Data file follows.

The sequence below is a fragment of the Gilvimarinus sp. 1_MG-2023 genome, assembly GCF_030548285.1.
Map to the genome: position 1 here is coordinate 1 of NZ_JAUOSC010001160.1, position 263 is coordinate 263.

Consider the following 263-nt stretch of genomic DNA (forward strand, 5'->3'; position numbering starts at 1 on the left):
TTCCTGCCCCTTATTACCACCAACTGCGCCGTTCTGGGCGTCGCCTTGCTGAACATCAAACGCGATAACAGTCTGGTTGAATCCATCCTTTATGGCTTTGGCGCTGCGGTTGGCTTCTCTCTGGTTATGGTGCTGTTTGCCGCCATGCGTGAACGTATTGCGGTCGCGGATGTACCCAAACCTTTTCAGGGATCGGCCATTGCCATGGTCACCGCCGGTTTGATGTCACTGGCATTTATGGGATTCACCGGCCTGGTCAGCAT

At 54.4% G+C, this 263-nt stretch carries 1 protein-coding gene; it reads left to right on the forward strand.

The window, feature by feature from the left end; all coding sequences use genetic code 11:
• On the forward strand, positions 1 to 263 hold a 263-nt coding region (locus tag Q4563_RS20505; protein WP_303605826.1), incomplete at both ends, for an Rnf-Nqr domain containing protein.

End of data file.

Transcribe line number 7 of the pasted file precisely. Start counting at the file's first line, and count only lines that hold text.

• On the forward strand, positions 1 to 263 hold a 263-nt coding region (locus tag Q4563_RS20505; protein WP_303605826.1), incomplete at both ends, for an Rnf-Nqr domain containing protein.